Sydney, Australia – Findings released today from a Philips worldwide attitudinal study on health and well-being has found that whilst Australia rates third overall in the world, it rates the worst amongst those people aged over 65.
Conducted in 30 countries worldwide, the Philips Health Index found that Australians’ satisfaction with their overall health and well-being falls behind APAC countries such as Singapore and Malaysia, but well ahead of most other developed nations, such as USA, Germany and Japan.
PHILIPS HEALTH INDEX
5. The Netherlands
Overall satisfaction with health and wellbeing as of September 21, 2010
Of most interest to researchers was the fact that only 21 percent of Australians in the 65+ age group rate their health and well-being as either good or very good, the lowest level of satisfaction in the study and quite surprising when compared to 74 percent of Americans, 69 percent of French and 71 percent of Chinese. The figure is also significantly below the UK at 40 percent.
The views of older Australians are in stark contrast to younger generations, with 80 percent of those aged 18-24 rating their health and well-being as either very good or good.
Younger generations display a more relaxed attitude towards their health and are more likely to rely on technology in the future to solve their health issues. In fact, more than 70 percent of Australians aged 18-24 think medical technology will allow them to live longer.
Whilst the Philips Health Index shows that Australians feel personally responsible for their health, an astounding 40 percent claim they never, or hardly ever, go to the doctor for a specific problem or illness. Despite this, Australians remain optimistic about the future of their health, with 75 percent of Australians believe they will live to be over 80 years old, compared to Japan (32 percent), the UK (44 percent) and the USA (59 percent).
Dr. Eric Silfen, Chief Medical Officer for Philips said, “Australia’s baby boomer generation is clearly concerned about their health, yet 81 percent believe they will live to be over 80. This presents a number of challenges for service providers and policy makers alike, including funding and being able to meet the increased levels of demand for quality care.”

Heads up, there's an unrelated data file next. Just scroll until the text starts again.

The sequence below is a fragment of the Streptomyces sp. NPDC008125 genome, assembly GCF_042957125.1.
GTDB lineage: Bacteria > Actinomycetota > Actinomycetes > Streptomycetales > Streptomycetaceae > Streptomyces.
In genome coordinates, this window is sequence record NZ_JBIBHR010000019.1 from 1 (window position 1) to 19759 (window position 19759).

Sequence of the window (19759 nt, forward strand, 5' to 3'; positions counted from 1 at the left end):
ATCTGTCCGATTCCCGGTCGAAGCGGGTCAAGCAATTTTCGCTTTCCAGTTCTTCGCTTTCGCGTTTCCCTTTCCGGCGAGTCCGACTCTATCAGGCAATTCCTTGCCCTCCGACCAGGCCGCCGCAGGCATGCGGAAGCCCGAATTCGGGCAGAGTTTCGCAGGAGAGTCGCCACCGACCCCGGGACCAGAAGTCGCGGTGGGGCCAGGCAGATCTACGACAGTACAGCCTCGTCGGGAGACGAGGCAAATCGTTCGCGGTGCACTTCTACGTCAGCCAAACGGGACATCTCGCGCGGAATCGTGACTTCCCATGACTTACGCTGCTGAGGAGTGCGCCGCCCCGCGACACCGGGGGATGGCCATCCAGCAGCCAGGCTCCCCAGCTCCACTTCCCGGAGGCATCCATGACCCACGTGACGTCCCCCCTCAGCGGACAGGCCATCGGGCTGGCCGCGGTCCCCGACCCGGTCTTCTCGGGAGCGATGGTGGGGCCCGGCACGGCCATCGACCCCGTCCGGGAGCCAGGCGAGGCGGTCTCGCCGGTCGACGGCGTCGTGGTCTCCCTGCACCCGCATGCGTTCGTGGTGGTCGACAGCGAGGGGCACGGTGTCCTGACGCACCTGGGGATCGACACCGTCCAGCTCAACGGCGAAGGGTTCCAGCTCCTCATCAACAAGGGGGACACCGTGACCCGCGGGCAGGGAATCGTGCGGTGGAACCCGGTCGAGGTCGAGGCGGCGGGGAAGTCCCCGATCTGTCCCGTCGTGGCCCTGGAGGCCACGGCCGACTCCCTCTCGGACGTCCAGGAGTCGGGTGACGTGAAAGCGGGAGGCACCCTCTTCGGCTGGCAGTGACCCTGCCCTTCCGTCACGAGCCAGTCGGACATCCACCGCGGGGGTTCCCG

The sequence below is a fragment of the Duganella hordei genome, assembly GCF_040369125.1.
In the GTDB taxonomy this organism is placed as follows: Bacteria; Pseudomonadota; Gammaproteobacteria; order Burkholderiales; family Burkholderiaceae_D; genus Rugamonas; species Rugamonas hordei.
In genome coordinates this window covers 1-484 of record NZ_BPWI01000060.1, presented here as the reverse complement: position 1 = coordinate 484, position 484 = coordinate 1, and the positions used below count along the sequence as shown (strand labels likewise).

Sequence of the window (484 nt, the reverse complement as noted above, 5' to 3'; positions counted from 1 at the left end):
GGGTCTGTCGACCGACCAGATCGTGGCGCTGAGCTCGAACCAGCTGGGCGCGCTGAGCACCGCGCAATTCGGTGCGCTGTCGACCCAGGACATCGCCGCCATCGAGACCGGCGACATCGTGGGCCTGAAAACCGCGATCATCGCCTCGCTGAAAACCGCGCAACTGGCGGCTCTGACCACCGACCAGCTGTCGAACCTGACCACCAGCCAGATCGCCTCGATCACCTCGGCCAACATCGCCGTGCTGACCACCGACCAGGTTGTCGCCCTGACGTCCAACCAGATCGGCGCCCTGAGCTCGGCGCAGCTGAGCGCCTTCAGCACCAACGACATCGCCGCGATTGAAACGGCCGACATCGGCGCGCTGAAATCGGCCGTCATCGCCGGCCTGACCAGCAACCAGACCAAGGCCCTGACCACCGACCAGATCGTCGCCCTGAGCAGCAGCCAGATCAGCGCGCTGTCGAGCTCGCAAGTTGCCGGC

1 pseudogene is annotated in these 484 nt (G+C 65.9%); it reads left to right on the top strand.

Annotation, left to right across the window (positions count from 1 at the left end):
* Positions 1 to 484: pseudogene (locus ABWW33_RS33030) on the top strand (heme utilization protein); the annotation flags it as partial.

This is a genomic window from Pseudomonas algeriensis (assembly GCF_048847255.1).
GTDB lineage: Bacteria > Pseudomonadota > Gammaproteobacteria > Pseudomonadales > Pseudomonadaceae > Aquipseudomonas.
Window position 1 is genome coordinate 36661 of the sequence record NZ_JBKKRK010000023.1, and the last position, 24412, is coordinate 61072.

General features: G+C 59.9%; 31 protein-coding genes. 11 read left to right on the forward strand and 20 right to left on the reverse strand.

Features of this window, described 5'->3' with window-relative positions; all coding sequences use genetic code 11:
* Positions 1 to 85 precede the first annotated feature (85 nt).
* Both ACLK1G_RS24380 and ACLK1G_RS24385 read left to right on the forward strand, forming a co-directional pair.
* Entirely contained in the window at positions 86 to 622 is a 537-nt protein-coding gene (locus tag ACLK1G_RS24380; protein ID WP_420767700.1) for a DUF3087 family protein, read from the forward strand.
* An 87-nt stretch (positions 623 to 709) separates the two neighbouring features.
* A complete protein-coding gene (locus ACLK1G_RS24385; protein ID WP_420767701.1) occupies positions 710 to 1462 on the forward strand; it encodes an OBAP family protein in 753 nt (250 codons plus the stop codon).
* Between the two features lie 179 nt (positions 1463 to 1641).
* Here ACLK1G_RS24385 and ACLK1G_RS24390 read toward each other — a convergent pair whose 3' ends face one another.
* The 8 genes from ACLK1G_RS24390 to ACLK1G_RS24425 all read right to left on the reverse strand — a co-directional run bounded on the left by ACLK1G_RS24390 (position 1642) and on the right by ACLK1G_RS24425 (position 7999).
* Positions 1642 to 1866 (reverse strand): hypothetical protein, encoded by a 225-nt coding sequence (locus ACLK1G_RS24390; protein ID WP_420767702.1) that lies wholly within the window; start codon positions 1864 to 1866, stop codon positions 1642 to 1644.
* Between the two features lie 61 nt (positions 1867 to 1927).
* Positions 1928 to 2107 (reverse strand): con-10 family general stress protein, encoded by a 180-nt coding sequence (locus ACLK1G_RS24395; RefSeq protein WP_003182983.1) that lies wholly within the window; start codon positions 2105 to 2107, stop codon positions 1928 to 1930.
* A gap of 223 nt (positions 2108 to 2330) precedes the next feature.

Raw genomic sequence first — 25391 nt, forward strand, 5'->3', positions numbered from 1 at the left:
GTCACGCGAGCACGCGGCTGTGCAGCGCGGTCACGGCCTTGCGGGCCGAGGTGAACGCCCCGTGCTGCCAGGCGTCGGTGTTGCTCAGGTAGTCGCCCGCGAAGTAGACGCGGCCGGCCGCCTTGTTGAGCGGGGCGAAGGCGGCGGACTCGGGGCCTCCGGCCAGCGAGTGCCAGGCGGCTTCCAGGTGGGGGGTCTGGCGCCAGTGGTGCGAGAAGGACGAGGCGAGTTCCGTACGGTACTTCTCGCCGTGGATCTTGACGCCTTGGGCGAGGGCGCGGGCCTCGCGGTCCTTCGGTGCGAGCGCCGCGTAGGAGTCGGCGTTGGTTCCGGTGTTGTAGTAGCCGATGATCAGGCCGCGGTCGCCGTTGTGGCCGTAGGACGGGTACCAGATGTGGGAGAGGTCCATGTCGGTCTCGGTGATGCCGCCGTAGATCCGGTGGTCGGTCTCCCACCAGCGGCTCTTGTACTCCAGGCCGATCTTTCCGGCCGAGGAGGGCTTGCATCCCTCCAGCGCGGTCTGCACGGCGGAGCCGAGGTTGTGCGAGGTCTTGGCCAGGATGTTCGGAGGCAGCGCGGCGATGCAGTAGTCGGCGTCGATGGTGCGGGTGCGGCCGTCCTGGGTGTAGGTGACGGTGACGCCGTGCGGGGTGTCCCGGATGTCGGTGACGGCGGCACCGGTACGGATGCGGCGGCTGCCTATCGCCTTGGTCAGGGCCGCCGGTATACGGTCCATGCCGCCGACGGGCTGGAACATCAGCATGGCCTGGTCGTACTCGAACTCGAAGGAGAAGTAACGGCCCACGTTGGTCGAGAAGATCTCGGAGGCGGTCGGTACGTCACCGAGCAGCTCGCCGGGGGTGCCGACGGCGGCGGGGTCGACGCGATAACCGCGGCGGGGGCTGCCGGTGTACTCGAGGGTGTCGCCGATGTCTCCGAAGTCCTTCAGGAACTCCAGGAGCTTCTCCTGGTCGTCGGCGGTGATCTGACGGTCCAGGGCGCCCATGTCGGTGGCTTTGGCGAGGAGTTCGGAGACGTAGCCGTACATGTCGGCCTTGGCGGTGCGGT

Philips believes that the research seems to indicate that Australia’s “she’ll be right” approach to health could potentially be one of the factors responsible for our increasing obesity rates and substantiate government fears burgeoning health issues in the future.
“What Australians fail to realise is that this relaxed attitude towards self-care can impact health and well-being in the long-run. Ironically, it’s actually Australia’s optimism and complacency about their personal health that presents one of the most significant threats to it,” said Dr Silfen.
Australians in general appear to feel positive about their personal health, with 79 percent of Australians saying they are generally satisfied, but the Philips Index also indicates Australians are in denial about many aspects of how to maintain a healthy life.
For example, only 23 percent of Australians think they are overweight, compared to 39 percent of Americans and 54 percent of Britons, when in reality over 60 percent of Australians are considered overweight or obese and that percentage is growing faster than any other OECD country .
When asked about emotional health, Australians said they worried most about financial issues including healthcare costs (58 percent), the economy (57 percent) and having enough money to save for the future (54 percent).
In line with our relaxed attitude, many Australians do not consider themselves to be at all stressed. Only 14 percent describe themselves as being somewhat or very stressed compared to the USA (79 percent), the UK (89 percent) and Japan (91 percent).
Friends and family life is the area most Australians (72 percent) are content with. Personal time is certainly the new currency, with almost half of all Australians saying they spend time relaxing at home to improve their feeling of well-being.
About the Philips Index: Australia’s Health & Well-being Report 2010
The Philips Index: Australia’s Health & Well-being Report examines the mega-trends that shape each nation’s healthcare, lifestyle and who we are as a society, with a focus on what aspects of health and well-being are most important, how satisfied people are with these aspects, and the role that technology plays in helping society maintain better health and well-being.
As well as reporting on Australian’s overall feeling of health and well-being, the report derives a ‘health and well-being index – the Philips Index’. This is an analysis where overall satisfaction with various components of health and well-being are weighted by their relative stated importance.
The 2010 Philips Index: Australia’s Health & Well-being Report is part of a global initiative and is being replicated in over 30 countries around the world.
1 ,2 Australia’s Health 2010 – in brief. Australian Institute of Health and Welfare, 2010